The Baltic Sea – a Time Machine

In the Baltic, many changes can already be observed that are still to come in other marine regions. While the world ocean has warmed by about 0.5 degrees Celsius in the past 30 years, measurements in the Baltic Sea have already recorded a warming of about 1.5 degrees. There is a lack of oxygen at depth, and some zones are already considered oxygen-free. And the pH of the water regularly reaches values that are only expected for deeper basins by the next century as a consequence of ocean acidification. Eutrophication and pollution add to this. Researchers therefore call the brackish sea a “time machine”. At the same time, the Baltic Sea is one of the best researched ocean regions. The development of important environmental parameters, marine life and fish stocks have been recorded for decades.

For example, GEOMAR operates the Time Series Station Boknis Eck in the Eckernfoerde Bay and conducts fisheries biology expeditions in the western and eastern Baltic Sea several times a year. The researchers also study and sample the Kiel Fjord on a regular basis. In the course of this monitoring, they discovered comb jellyfish and other invasive species that are able to change the native ecosystem substantially.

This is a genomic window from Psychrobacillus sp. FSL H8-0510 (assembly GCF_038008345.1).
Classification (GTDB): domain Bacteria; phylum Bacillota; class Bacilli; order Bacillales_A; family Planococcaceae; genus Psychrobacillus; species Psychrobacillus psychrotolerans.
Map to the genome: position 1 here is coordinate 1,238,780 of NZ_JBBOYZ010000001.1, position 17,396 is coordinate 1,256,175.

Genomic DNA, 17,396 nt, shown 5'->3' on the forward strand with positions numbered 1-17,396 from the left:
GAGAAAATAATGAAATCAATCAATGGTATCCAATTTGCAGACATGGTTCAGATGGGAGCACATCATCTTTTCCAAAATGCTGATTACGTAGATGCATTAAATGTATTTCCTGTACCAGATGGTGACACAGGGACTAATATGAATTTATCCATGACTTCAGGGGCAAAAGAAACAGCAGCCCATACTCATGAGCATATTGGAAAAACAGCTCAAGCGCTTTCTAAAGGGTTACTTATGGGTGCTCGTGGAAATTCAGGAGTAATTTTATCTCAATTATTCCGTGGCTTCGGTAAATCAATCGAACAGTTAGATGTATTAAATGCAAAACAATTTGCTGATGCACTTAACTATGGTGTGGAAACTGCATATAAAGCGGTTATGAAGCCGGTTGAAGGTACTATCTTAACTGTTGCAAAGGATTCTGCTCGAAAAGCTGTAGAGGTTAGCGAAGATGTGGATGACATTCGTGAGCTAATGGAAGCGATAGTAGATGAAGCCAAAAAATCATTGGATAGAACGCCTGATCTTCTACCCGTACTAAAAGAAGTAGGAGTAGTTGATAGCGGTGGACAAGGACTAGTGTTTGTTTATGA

Long-term experiments on the effects of climate change on communities in the Baltic Sea are conducted in the Kiel Benthocosms, experimental tanks on the Kiellinie in front of the aquarium. In initial test fields and at the laboratory, options for the conservation and renaturation of seagrass meadows are being investigated – which has a positive effect on biodiversity and the uptake of carbon dioxide in the sea.

For more than ten years, researchers at GEOMAR are also dedicated to the legacy of ammunition from the Second World War. More than 1.5 million tonnes lie at the bottom of the North Sea and the Baltic Sea – a danger for humans and nature. In addition to detecting and documenting the old munitions, new projects also develop approaches for a safe recovery and clearance.


News about the Baltic Sea

Picture of seaweed under water

Novel Genetic Clock discovers oldest known marine plant

Seagrass clone in the Baltic Sea is more than 1400 years old

Schülerinnen mit Schnochel-Ausrüstung in der Kieler Förde

Research meets education

The SNORKELING.CITY project introduces school kids from Kiel to life in the Baltic Sea

Deployment of a plankton net from research vessel ALKOR during a fisheries biology expedition in the Baltic Sea.

Towards a healthier Baltic Sea

GEOMAR statement on the new Baltic Sea protection plan

A group of people stand in front of a large projection screen and look into the camera

Artificial Intelligence for Improved Baltic Sea Protection

Innovative Monitoring Concept for the Eckernförde Bay Receives State Funding

Posidonia oceanica

Use it or lose it: How seagrasses conquered the sea

Gene analyses revealing the capacity of marine flowering plants to exist under changing environmental conditions provide clues for the conservation and sustainable use of important ecosystems